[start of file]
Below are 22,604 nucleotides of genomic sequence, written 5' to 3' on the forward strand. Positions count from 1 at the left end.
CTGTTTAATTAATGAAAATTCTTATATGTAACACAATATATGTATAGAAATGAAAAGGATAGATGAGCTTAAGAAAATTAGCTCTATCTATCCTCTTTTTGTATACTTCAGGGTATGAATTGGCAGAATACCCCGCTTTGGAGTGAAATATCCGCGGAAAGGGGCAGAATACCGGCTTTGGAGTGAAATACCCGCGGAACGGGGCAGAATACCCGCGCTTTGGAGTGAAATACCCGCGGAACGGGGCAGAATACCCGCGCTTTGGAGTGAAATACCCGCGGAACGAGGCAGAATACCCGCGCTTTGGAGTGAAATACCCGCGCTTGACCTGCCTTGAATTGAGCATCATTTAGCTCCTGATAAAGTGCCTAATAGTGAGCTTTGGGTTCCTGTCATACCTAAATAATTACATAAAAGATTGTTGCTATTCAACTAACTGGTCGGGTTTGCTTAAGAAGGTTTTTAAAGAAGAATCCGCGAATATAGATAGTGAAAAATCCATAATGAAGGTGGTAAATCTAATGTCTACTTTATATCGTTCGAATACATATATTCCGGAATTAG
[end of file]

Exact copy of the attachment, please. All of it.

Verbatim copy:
Below are 22,604 nucleotides of genomic sequence, written 5' to 3' on the forward strand. Positions count from 1 at the left end.
CTGTTTAATTAATGAAAATTCTTATATGTAACACAATATATGTATAGAAATGAAAAGGATAGATGAGCTTAAGAAAATTAGCTCTATCTATCCTCTTTTTGTATACTTCAGGGTATGAATTGGCAGAATACCCCGCTTTGGAGTGAAATATCCGCGGAAAGGGGCAGAATACCGGCTTTGGAGTGAAATACCCGCGGAACGGGGCAGAATACCCGCGCTTTGGAGTGAAATACCCGCGGAACGGGGCAGAATACCCGCGCTTTGGAGTGAAATACCCGCGGAACGAGGCAGAATACCCGCGCTTTGGAGTGAAATACCCGCGCTTGACCTGCCTTGAATTGAGCATCATTTAGCTCCTGATAAAGTGCCTAATAGTGAGCTTTGGGTTCCTGTCATACCTAAATAATTACATAAAAGATTGTTGCTATTCAACTAACTGGTCGGGTTTGCTTAAGAAGGTTTTTAAAGAAGAATCCGCGAATATAGATAGTGAAAAATCCATAATGAAGGTGGTAAATCTAATGTCTACTTTATATCGTTCGAATACATATATTCCGGAATTAG